Seward and Van Helsing arrive the next morning at nearly the same moment. They break into the silent house, see the still-sleeping servants, and head up to Lucy's room. To their horror, they find Mrs. Westenra dead and Lucy in a state near death, with the puncture wounds on her throat white and ragged. She is still breathing, but barely. Seward goes downstairs to wake the maids, who are frightened and disoriented. Van Helsing puts Lucy in a hot bath to get her circulation going; they need to transfuse more blood, but both men are weak from previous transfusions. Fortunately, the Texan, Quincey Morris, has come with a message from Arthur Holmwood, who is away visiting his sick father. Morris is shocked to see Lucy's condition, but happy to give his blood. Van Helsing finds Lucy's account of the last night's events. He draws some conclusion from what he reads, but won't reveal it to Seward.
The doctors stay through the night; while Lucy sleeps, they see her tear up the paper with her account on it; when they take the pieces from her, she keeps making tearing motions as if in a trance. Lucy seems to gain strength while asleep, and the men notice her teeth seem longer; when she wakes, her teeth return to normal and she appears to be dying. Arthur Holmwood arrives, very upset at his fianc´┐Że's condition. The doctors think she is too weak to recover; it is only a matter of time until she dies.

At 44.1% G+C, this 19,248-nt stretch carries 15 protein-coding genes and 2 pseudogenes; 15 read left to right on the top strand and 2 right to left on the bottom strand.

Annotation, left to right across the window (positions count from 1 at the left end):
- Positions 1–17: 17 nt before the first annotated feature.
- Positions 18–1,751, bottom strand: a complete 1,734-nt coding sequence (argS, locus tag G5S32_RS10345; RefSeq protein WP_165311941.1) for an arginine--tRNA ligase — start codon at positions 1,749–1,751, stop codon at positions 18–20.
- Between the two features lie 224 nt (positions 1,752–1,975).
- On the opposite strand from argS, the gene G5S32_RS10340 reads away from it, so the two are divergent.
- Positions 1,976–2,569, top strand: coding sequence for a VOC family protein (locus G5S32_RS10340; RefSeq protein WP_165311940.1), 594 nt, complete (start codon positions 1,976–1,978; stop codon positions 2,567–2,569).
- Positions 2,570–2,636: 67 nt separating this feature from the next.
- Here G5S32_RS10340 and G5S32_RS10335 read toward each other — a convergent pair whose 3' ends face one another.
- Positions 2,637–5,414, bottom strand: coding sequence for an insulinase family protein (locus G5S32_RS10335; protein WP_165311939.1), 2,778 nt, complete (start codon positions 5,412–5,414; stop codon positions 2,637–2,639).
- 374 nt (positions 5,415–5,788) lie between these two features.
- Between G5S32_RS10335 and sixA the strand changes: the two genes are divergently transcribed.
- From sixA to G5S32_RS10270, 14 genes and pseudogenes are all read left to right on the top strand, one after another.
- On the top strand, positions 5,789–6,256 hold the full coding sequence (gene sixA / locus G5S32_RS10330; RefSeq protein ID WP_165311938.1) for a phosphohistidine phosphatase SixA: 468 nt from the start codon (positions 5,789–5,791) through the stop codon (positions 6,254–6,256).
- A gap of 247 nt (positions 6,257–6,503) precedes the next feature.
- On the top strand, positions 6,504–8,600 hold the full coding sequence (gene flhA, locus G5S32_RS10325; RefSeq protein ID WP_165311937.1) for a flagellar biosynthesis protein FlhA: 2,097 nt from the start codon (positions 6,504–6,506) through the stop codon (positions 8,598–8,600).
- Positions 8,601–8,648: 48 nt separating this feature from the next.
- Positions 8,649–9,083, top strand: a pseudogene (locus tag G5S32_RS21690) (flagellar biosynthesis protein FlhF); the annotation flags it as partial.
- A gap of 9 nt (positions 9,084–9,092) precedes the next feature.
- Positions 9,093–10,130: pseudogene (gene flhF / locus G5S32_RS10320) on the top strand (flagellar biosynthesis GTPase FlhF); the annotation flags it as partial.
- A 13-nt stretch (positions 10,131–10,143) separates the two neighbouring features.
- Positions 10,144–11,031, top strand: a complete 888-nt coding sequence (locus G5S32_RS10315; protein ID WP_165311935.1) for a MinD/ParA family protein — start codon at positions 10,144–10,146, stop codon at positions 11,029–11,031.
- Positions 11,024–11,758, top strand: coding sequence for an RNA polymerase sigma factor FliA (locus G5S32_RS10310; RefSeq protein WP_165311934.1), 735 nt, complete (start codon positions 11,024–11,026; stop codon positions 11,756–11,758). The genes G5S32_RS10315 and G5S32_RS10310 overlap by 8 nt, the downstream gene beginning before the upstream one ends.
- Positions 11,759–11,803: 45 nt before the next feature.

At this point the narrative is interrupted by three letters: the first is from Mina Harker to Lucy, and tells of her and Jonathan's return to England. They are staying with Jonathan's employer, Mr. Hawkins, who told the young couple that he is leaving everything he owns to them in his will. Hawkins also made Jonathan a partner in the law firm. The second letter is from a doctor at the asylum, who reports to Dr. Seward that Renfield has broken out again and attacked some workmen making a delivery to Carfax, the house next door. Renfield overpowered the two workers and fought off several attendants, shouting about his master the whole time, before being subdued. The third letter, dated the day after the first, is also from Mina to Lucy. Mr. Hawkins has died, and she and Jonathan are heading to London for the funeral.
Meanwhile, Lucy continues to deteriorate. She continues her strange double behavior: when awake, she appears normal but deadly weak; when she falls asleep, her breathing changes, she appears healthier, her teeth seem to elongate, and she pushes off the garlic that's been put around her neck. When it becomes clear that death is approaching, Van Helsing brings Holmwood to her. She falls into a strange, trance-like state and offers, in a strange voice, to kiss Holmwood, but Van Helsing pushes him back. At last she dies, but Van Helsing says ominously to Seward that this is only the beginning.
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Points to Ponder
Did You Know
Chapter 5 and 6
Chapter 9 and 10
Chapter 14 and 15
Chapter 19 and 20
Chapter 24 and 25